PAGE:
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My friend thinks it's because she has less air resistance but I'm not sure.

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5 Answers 5

No, it's caused by conservation of angular momentum. Reducing air resistance won't cause her (or anything else) to speed up without an external force.

Like linear momentum ($m v$), angular momentum ($r \times mv$) is a conserved quantity, where $r$ is the vector from the center of rotation. For a skater holding a static pose, for each particle making up her body, the contribution in magnitude to the total angular momentum is given by $m_i r_i v_i$. Thus bringing in her arms reduces $r_i$ for those particles. In order to conserve angular momentum, there is then an increase in the angular velocity.

Hope this answers your question.

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Joe's answer is of course right and I gave it +1. However, let me say some slightly complementary things.

Whenever the laws of physics don't depend on the orientation in space, a number known as the angular momentum is conserved. For a rotating body - including the body of a lady - the angular momentum $J$ may be written as the product of the moment of inertia $I$ and the angular frequency $\omega$ (the number of revolutions per second, multiplied by $2\pi=6.28$): $$ J = I \omega $$ The moment of inertia $I$ is approximately equal to $$ I = MR^2 $$ where $M$ is the mass and $R$ is equal to the weighted average distance of the atoms (weighted by the mass) from the axis. (More precisely, I need to compute the average $R^2$.)

alt text

It's up to you whether she is spinning clockwise or counter-clockwise.

So if the ballerina pulls in her arms, she becomes closer to the axis, and $R$ decreases. Her mass $M$ doesn't change but the moment of inertia $I$ decreases, too. Because $J=I\omega$ has to be conserved and $I$ decreased, $\omega$ inevitably increases.

You may also explain the increased angular frequency of the rotation in terms of forces and torques. If the arms move closer to the axis, they exert a torque on the ballerina that speeds her up. I would need some cross products here but I am afraid that wouldn't be fully appreciated.

These issues were also discussed here:

Why do galaxies and water going down a plug hole spin?

Why do galaxies and bathtub whirlpools spin?

Cheers LM

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You're definitely better at expository answers +1. –  Joe Fitzsimons Jan 22 '11 at 17:36
    
As a side note regarding the new ballerina picture, it seems there is a right and a wrong answer, since the picture appears to use perspective rather than a parallel projection. –  Joe Fitzsimons Jan 22 '11 at 18:27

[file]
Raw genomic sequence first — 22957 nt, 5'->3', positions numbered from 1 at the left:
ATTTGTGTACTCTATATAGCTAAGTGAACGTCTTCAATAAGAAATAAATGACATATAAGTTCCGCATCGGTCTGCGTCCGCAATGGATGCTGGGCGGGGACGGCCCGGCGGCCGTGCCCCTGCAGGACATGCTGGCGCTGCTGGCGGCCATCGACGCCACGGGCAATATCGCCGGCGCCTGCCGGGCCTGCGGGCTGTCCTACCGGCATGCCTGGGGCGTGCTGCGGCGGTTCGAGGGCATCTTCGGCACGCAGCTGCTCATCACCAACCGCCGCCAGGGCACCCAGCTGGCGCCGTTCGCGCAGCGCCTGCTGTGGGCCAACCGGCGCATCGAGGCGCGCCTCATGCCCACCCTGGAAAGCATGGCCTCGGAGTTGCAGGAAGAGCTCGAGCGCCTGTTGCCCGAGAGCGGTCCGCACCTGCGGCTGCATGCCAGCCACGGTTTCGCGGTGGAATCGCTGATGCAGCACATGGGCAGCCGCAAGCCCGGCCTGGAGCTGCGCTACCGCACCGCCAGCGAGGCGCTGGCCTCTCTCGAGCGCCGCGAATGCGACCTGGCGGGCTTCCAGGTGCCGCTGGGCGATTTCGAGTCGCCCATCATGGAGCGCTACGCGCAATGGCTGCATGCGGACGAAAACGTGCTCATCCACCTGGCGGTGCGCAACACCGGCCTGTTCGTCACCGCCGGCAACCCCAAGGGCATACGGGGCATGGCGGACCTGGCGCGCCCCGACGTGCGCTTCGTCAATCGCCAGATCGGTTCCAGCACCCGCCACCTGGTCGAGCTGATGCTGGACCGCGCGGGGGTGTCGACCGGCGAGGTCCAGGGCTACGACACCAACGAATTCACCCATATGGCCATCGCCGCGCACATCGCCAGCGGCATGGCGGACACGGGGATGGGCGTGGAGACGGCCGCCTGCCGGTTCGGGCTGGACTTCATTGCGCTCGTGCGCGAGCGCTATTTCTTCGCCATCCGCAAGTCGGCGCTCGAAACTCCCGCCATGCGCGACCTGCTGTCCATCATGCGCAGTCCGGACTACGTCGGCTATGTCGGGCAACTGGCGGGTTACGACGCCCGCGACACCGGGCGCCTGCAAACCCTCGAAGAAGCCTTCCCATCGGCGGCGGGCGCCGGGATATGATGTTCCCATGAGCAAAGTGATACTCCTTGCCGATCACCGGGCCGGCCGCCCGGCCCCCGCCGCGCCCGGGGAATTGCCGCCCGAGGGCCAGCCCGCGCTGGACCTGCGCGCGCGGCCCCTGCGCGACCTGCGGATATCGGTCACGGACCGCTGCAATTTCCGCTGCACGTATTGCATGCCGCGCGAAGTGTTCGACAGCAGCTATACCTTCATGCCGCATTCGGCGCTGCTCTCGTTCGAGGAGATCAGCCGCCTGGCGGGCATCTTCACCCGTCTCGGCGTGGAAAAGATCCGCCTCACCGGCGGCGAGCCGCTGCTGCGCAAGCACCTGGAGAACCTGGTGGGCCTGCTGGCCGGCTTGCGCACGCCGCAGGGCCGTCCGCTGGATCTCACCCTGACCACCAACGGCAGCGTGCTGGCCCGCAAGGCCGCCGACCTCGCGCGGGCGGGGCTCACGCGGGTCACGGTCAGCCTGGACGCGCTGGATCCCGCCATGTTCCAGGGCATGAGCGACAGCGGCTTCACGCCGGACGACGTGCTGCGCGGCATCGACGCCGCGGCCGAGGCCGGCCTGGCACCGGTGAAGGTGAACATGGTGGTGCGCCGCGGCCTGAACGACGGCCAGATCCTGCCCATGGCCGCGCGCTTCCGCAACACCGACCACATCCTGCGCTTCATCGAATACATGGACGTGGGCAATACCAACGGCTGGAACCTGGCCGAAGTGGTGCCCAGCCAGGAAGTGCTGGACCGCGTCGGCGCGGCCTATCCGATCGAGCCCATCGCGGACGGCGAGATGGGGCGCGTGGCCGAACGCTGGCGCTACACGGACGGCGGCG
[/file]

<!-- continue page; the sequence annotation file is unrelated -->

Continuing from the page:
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Hah, I've seen this image so many times... every time I'm sure she's spinning clockwise. Is it even possible to argue she's spinning the other way? –  Noldorin Jan 22 '11 at 18:31
    
Just one correction: \omega is actually the angular velocity in this context. –  Nick Pascucci Jan 22 '11 at 18:34
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@Noldorin: only thing by which you could distinguish the rotation besides colors and texture (which are both absent here) is depth. But the relative changes in distance are too small here and you don't see the biggest changes anyway because they are hidden by the body. As for the nose/eyes that's again a matter of interpretation. For ccw. rotation you see them appear from the left side. –  Marek Jan 24 '11 at 8:43
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This is a fairly long answer, but I thought it would be fun to analyze the skater thinking solely about forces. Angular momentum comes in at the end, when it pops up inevitably. I'll give a qualitative answer describing the forces in the system and how they cause spinning, then a quantitative answer to calculate the spin rate.

Qualitative Answer

As an ice skater pulls in her arms a legs, her arms and legs exert a torque on her body, causing her to spin faster.

Set a plate in front of you. Try pushing on at in various places and in various directions. You can imagine an arrow pointing in the direction of the force, starting from the point where you're pushing. If this arrow points towards the center of the plate, the plate will not rotate. Otherwise, it will.

alt text

In this picture, the red arrows indicate forces on the gray plate. The force labeled "Spin" will induce some spinning in the plate (in addition to accelerating it as a whole) because the dotted line "j" of that force does not go through the center of the plate. The force labeled "NoSpin" will only accelerate the plate and not cause any spinning because it lies on a line that passes through the center of the plate.

There is nothing special about the circular plate in this example. Any other shape would work as well, but you would need to define the center point by the center of mass.